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Some of the non-Hausdorff topologies that turn up are actually not that hard to get an intuition for. For example, you can think of the Zariski topology on a classical algebraic variety $V$ as just being a collection of information describing all the closed subvarieties of $V$ (e.g., the Zariski topology on $\mathbb{A}^3_k$ describes all the algebraic curves, surfaces, and points in 3-space).

It might seem at first glance that the topologies involved get hard to understand when we move from varieties to schemes, but really the topology of a scheme is not hard to get a handle on either. The key to understanding the topologies of schemes is to understand the generic points and to understand these you just need to get some intuition about the concept of specialization and generalization.

Given two points $x,y$ in a topological space $X$, we say that $x$ is a specialization of $y$ (or that $y$ is a generalization of $x$) if $x$ is contained in the closure of $y$. What this means is that $y$ is contained in every open neighbourhood of $x$. I like to think of this as meaning that $y$ is infinitesimally close to $x$. Similarly, given a subset $F\subseteq X$ we say that a point $x\in F$ is a generic point of $F$ if $F$ is the closure of $x$. Evidently a necessary condition for such an $F$ to possess a generic point is that $F$ be a (non-empty) irreducible closed subset of $X$. It is not hard to show that in a $T_0$-space every irreducible closed subset has at most one generic point. But in fact the topology of a scheme is nicer than this: the topology of a scheme has the nice property that every (non-empty) irreducible closed subset has a unique generic point. (Such as space is called a sober space).

How should we think about this? Well, if $F$ is a closed irreducible subset of $X$ and $\xi$ is a generic point of $F$ then this means that every point of $F$ is a specialization of $\xi$; in other words $\xi$ is contained in every open neighbourhood of every point in $F$. So this generic point is infinitesimally close to all of the points in $F$. Now, in a sober space the map sending a point to its closure provides a bijection between the set of points of the space and the set of non-empty irreducible closed subsets of the space. So if you take any scheme $X$, the closed points are the points that you should think of as being the points forming a "geometric space", and all the other points are simply generic points of the various irreducible closed subsets of this space--each non-closed point describes a unique irreducible closed subset.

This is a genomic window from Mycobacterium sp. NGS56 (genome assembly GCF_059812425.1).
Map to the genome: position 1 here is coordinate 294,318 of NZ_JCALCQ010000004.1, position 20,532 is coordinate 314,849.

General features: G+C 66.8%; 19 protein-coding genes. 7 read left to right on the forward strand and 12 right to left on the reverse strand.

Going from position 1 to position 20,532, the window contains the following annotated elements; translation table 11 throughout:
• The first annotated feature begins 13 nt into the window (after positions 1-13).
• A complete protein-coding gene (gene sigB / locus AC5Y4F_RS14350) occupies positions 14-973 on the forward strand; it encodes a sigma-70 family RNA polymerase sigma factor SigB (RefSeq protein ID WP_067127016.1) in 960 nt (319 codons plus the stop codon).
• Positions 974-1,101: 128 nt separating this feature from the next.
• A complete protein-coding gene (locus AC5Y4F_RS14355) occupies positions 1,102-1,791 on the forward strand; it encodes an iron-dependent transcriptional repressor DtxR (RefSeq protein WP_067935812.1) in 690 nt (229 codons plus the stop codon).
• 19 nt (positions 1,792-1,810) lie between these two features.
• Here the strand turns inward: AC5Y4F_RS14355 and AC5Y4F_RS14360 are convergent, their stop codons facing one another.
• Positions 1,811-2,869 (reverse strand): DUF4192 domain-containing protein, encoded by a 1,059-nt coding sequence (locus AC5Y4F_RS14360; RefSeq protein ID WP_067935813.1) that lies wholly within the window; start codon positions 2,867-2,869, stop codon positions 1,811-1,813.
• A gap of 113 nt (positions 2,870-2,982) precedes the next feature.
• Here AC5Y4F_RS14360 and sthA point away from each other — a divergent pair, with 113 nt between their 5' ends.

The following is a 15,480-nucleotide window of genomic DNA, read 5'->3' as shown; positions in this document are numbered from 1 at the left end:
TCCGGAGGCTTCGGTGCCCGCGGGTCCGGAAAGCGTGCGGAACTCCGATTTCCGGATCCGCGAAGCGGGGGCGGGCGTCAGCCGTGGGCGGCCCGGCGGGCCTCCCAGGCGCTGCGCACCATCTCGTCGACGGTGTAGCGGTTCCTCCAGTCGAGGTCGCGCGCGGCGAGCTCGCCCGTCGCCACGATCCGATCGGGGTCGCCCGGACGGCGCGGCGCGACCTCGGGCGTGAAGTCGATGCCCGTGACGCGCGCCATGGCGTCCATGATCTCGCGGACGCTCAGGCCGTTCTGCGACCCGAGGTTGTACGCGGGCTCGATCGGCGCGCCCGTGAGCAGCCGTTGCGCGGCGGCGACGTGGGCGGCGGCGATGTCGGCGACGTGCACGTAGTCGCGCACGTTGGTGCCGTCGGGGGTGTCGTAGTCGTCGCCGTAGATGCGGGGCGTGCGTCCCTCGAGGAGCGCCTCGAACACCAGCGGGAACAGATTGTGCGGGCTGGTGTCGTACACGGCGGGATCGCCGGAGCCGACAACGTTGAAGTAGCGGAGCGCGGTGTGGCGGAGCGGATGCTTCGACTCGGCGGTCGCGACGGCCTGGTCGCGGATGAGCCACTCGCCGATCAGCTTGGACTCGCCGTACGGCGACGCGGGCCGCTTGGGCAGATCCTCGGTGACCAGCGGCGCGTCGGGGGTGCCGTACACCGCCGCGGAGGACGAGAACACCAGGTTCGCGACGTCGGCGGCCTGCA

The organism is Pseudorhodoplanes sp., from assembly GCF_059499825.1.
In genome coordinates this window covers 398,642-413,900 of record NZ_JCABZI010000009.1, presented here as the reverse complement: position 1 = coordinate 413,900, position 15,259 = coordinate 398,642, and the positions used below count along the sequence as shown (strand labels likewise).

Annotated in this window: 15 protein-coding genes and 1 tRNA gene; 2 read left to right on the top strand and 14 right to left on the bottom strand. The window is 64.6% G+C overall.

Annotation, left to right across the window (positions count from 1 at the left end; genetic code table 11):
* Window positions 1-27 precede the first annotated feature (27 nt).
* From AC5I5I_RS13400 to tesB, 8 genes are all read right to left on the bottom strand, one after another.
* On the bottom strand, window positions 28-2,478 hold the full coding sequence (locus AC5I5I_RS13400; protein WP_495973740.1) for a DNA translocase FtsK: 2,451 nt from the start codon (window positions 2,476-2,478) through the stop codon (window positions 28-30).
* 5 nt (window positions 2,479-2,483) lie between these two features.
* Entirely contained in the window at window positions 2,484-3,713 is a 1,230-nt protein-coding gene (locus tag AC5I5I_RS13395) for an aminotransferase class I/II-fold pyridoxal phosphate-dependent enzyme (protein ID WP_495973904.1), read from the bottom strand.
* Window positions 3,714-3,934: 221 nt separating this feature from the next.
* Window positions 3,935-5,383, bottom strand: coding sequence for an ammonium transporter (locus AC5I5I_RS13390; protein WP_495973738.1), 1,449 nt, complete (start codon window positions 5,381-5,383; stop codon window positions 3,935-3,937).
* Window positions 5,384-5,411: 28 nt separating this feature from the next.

For example, consider the scheme version of the affine plane: $\mathbb{A}^2_k=Spec(k[X,Y])$. The subspace of closed points (i.e., the maximal ideals) is homeomorphic to the usual variety affine plane with the Zariski topology; all the other points of the scheme are just generic points describing all the subvarieties of the affine plane.

Some of this may be a bit vague or imprecise, but the point is that it isn't too hard to develop some intuition for the (non-Hausdorff) topologies arising in algebraic geometry.

Some of the non-Hausdorff topologies that turn up are actually not that hard to get an intuition for. For example, you can think of the Zariski topology on a classical algebraic variety $V$ as just being a collection of information describing all the closed subvarieties of $V$ (e.g., the Zariski topology on $\mathbb{A}^3_k$ describes all the algebraic curves, surfaces, and points in 3-space).
Given two points $x,y$ in a topological space $X$, we say that $x$ is a specialization of $y$ (or that $y$ is a generalization of $x$) if $x$ is contained in the closure of $y$. What this means is that $y$ is contained in every open neighbourhood of $x$. I like to think of this as meaning that $y$ is infinitesimally close to $x$. Similarly, given a subset $F\subseteq X$ we say that a point $x\in F$ is a generic point of $F$ if $F$ is the closure of $x$. Evidently a necessary condition for such an $F$ to possess a generic point is that $F$ be a (non-empty) irreducible closed subset of $X$. It is not hard to show that in a $T_0$-space every irreducible closed subset has at most one generic point. But in fact the topology of a scheme is nicer than this: the topology of a scheme has the nice property that every (non-empty) irreducible closed subset has a unique generic point. (Such as space is called a sober space).
How should we think about this? Well, if $F$ is a closed irreducible subset of $X$ and $\xi$ is a generic point of $F$ then this means that every point of $F$ is a specialization of $\xi$; in other words $\xi$ is contained in every open neighbourhood of every point in $F$. So this generic point is infinitesimally close to all of the points in $F$. Now, in a sober space the map sending a point to its closure provides a bijection between the set of points of the space and the set of non-empty irreducible closed subsets of the space. So if you take any scheme $X$, the closed points are the points that you should think of as being the points forming a "geometric space", and all the other points are simply generic points of the various irreducible closed subsets of this space--each non-closed point describes a unique irreducible closed subset.
For example, consider the scheme version of the affine plane: $\mathbb{A}^2_k=Spec(k[X,Y])$. The subspace of closed points (i.e., the maximal ideals) is homeomorphic to the usual variety affine plane with the Zariski topology; all the other points of the scheme are just generic points describing all the subvarieties of the affine plane.